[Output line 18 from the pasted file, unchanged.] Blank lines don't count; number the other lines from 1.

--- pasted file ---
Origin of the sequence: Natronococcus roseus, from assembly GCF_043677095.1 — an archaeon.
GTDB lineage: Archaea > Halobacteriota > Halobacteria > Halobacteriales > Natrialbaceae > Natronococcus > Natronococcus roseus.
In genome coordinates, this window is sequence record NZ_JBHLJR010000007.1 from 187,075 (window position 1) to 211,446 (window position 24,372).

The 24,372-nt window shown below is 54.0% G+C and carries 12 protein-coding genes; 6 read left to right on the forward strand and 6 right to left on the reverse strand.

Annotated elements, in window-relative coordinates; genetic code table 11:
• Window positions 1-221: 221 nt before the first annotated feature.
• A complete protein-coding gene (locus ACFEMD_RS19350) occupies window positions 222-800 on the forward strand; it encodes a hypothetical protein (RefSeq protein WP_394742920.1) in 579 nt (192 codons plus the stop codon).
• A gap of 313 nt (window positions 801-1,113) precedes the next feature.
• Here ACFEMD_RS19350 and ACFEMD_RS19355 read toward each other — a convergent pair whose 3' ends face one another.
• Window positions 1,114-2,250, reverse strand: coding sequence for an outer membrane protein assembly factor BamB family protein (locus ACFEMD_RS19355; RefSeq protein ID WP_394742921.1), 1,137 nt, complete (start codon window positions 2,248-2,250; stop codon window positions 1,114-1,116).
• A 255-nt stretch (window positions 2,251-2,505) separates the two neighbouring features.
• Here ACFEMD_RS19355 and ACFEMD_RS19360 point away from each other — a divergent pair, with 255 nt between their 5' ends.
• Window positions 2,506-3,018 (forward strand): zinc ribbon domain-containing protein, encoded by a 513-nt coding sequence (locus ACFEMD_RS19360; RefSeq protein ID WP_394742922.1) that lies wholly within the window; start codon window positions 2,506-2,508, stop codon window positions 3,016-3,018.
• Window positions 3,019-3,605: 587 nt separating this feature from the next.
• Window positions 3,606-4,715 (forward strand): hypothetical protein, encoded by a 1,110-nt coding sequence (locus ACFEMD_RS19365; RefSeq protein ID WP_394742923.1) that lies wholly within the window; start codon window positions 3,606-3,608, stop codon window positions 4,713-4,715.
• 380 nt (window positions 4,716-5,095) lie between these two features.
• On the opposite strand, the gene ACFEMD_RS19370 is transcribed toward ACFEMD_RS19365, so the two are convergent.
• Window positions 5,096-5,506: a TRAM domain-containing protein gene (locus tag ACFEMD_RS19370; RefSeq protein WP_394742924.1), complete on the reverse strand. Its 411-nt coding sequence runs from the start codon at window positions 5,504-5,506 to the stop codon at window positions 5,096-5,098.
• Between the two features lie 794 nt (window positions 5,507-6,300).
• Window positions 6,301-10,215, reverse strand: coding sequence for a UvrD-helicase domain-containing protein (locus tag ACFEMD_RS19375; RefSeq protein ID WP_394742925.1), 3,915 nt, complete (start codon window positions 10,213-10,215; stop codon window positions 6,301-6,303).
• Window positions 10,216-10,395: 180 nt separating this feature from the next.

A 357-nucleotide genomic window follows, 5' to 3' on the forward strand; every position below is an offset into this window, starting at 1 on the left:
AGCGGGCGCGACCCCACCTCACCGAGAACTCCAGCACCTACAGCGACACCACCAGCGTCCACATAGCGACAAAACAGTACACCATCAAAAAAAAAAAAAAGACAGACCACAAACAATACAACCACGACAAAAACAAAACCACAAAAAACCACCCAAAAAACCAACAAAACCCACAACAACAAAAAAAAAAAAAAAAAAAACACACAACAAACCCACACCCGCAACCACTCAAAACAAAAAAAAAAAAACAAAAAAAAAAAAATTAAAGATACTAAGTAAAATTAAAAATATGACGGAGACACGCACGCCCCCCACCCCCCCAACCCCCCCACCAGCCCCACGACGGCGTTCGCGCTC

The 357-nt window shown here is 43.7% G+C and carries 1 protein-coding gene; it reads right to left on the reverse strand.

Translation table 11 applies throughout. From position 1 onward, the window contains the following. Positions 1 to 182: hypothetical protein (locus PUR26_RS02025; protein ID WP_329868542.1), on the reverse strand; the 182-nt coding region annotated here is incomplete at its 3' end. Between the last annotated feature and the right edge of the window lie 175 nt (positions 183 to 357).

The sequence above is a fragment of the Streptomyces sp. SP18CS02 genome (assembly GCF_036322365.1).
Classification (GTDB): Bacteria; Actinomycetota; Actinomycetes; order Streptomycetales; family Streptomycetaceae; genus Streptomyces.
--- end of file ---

• Window positions 5,096-5,506: a TRAM domain-containing protein gene (locus tag ACFEMD_RS19370; RefSeq protein WP_394742924.1), complete on the reverse strand. Its 411-nt coding sequence runs from the start codon at window positions 5,504-5,506 to the stop codon at window positions 5,096-5,098.